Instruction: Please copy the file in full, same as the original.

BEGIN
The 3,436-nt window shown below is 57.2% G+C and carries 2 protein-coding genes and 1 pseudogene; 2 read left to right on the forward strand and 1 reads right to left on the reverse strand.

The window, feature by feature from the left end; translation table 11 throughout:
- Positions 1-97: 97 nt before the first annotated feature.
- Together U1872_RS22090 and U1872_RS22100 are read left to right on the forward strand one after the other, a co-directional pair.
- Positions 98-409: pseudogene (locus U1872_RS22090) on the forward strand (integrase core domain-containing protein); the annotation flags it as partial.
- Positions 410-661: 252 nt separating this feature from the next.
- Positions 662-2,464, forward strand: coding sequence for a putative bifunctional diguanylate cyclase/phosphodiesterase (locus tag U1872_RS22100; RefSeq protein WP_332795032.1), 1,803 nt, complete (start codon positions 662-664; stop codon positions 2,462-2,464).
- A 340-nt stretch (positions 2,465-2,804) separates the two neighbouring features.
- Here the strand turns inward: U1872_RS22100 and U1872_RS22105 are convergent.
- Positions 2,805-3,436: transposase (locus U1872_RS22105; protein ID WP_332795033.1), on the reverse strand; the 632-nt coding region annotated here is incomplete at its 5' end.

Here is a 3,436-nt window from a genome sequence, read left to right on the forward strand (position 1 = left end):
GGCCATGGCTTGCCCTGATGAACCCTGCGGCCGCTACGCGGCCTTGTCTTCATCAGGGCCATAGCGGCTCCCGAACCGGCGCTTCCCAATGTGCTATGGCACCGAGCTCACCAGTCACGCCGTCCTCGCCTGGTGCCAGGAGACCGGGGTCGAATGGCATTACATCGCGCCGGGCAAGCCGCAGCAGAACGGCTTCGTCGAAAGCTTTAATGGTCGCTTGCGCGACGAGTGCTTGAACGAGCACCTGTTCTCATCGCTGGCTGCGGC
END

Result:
The 3,436-nt window shown below is 57.2% G+C and carries 2 protein-coding genes and 1 pseudogene; 2 read left to right on the forward strand and 1 reads right to left on the reverse strand.

The window, feature by feature from the left end; translation table 11 throughout:
- Positions 1-97: 97 nt before the first annotated feature.
- Together U1872_RS22090 and U1872_RS22100 are read left to right on the forward strand one after the other, a co-directional pair.
- Positions 98-409: pseudogene (locus U1872_RS22090) on the forward strand (integrase core domain-containing protein); the annotation flags it as partial.
- Positions 410-661: 252 nt separating this feature from the next.
- Positions 662-2,464, forward strand: coding sequence for a putative bifunctional diguanylate cyclase/phosphodiesterase (locus tag U1872_RS22100; RefSeq protein WP_332795032.1), 1,803 nt, complete (start codon positions 662-664; stop codon positions 2,462-2,464).
- A 340-nt stretch (positions 2,465-2,804) separates the two neighbouring features.
- Here the strand turns inward: U1872_RS22100 and U1872_RS22105 are convergent.
- Positions 2,805-3,436: transposase (locus U1872_RS22105; protein ID WP_332795033.1), on the reverse strand; the 632-nt coding region annotated here is incomplete at its 5' end.

Here is a 3,436-nt window from a genome sequence, read left to right on the forward strand (position 1 = left end):
GGCCATGGCTTGCCCTGATGAACCCTGCGGCCGCTACGCGGCCTTGTCTTCATCAGGGCCATAGCGGCTCCCGAACCGGCGCTTCCCAATGTGCTATGGCACCGAGCTCACCAGTCACGCCGTCCTCGCCTGGTGCCAGGAGACCGGGGTCGAATGGCATTACATCGCGCCGGGCAAGCCGCAGCAGAACGGCTTCGTCGAAAGCTTTAATGGTCGCTTGCGCGACGAGTGCTTGAACGAGCACCTGTTCTCATCGCTGGCTGCGGC